Hashomer Hatzair had the most left-wing policies toward Palestinians of any Zionist group. They promoted the slogan “brotherhood of peoples” and, during the 1930s and 1940s, advocated a Jewish-Arab binational state. This made them the only labour Zionist group to recognize Palestinian national rights in any form. Yet only a few isolated groups and individuals within Hashomer Hatzair made serious efforts to develop good relations with their Arab neighbours or to actively counteract the anti-Arab racism that was common on Hashomer Hatzair-affiliated kibbutzim. Also, Hashomer Hatzair remained a loyal participant in the Zionist community and international network, which meant de facto support for the whole policy of ethnic exclusivism. Even their call for a binational state was coupled with the demand for unlimited Jewish immigration, not simply to provide a refuge to Jews but also to bring about a Jewish majority.11
Hashomer Hatzair formally abandoned its binationalist goal when it helped form Mapam in early 1948. Following a 1947 United Nations partition plan, Zionists initiated the campaign of forced displacement, land seizure, and massacres that constitute the Palestinian Nakba. On May 15, 1948, Israel declared its independence and was immediately at war with the neighbouring Arab states. Israel (whose military was substantially larger, better organized, and better equipped than the combined armies it faced) used the war as an opportunity to drive out hundreds of thousands of Palestinians and expropriate their property. Mapai headed Israel’s provisional government during the war and Mapam held two cabinet posts. Mapam protested against some of the measures used against Palestinian civilians, but most of the Israeli military officers were Mapam members, and they supervised some of the most important forcible expulsion operations, as in Ramle and Lydde, where 50,000 civilians were driven out.12
The 1948 war highlighted the kibbutzim’s ugly underside.13 Kibbutzim have often been held up as great models of communal living and of putting socialist ideas into practice. Hashomer Hatzair regarded them as the revolutionary vanguard. But this socialist model was for Jews only and was integral to Zionist settler colonialism. Most kibbutzim depended on continual subsidies from the Zionist Organization/Jewish Agency, which paid them willingly because the kibbutzim played an important strategic role in establishing Jewish settlements and as military strongholds. Many kibbutzim took over land that was seized during or shortly after the 1948 war from Palestinians, including some who were driven out at gunpoint and some who remained in Israel.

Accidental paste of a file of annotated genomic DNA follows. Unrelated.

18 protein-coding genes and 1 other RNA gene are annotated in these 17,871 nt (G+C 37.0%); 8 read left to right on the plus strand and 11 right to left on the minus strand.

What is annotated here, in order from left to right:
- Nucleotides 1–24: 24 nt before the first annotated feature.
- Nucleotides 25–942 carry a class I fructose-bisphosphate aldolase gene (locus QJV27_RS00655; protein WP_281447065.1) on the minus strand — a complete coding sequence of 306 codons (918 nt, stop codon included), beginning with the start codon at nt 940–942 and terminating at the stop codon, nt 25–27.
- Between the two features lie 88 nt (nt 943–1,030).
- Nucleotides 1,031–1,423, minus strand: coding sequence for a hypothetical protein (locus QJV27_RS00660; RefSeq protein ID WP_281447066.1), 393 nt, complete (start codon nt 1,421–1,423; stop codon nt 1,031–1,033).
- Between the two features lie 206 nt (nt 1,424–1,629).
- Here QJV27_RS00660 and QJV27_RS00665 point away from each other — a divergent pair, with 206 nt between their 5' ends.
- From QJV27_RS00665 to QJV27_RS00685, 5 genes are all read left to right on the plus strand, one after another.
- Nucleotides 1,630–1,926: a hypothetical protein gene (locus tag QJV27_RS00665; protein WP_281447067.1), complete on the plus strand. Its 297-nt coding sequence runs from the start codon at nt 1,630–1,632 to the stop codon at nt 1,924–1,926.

Joel Beinin describes the case of Sasa village in the Upper Galilee, which was attacked without provocation by Zionist military forces in February 1948 and conquered by the Israeli Defense Forces (IDF) eight months later. The army expelled all villagers and killed civilians who had surrendered. A few months later, Hashomer Hatzair members from the US and Canada founded Kibbutz Sasa on the site of the village. After the IDF blew up the local mosque in early 1949, an entry in the kibbutz diary commented that the village was “now a mass of ruins, and yet most of us agree it’s better this way. The hovels, the filth, the medieval atmosphere – it’s gone now for the most part. Bring on the bulldozers and let’s plant trees.” The kibbutz then hired Palestinian workers to build all of its buildings in traditional Arab style.
After independence, Mapai and its successor, the Labour Party, headed all Israeli cabinets from 1948 to 1977 and led the construction of an Israeli state based on inequality. Because Israel defined itself as “the sovereign state of the Jewish people,” not of its own citizens, ethnic discrimination was built into the core of its legal system. Thus Jews have always been privileged over non-Jews in the laws governing Israeli citizenship, immigration, development policy, access to land, and many other areas. This same system gave Orthodox rabbis legal authority over Israeli Jews for “personal status” issues such as marriage, divorce, abortion, rape, and domestic violence. In this way, Mapai helped to enshrine the sexism and heterosexism of reactionary religious rules with the force of law over labour Zionism’s own secular principles.14
Following the conquests of the Six-Day War in 1967, Mapai/Labour Party-headed governments also began promoting Jewish settlement in the occupied West Bank and Gaza Strip (a practice in direct violation of international law), where they established an ethnically segregated system of rule even harsher than that within Israel itself. In the occupied territories, Jewish settlers were afforded full Israeli citizenship rights while Palestinians were subjected to military rule and denied even the limited protections held by their compatriots within Israel who had themselves endured military rule until 1966.
The Israeli Labour Party’s policies in power fuelled its own political decline. Enshrining the power of Orthodox rabbis in the Israeli state (coupled with Labour’s alliance with religious political parties) helped to lay the basis for the growth of the religious Far Right after the 1967 war. (In their aggressiveness and zeal to expand Jewish settler society in Palestine, right-wing settler groups such as Gush Emunim are the successors to the labour Zionist pioneers of an earlier generation.) At the same time, Labour’s discrimination against Jewish immigrants from Middle Eastern and North African countries alienated a fast-growing constituency and helped the right-wing Zionist party Likud come to power in 1977.15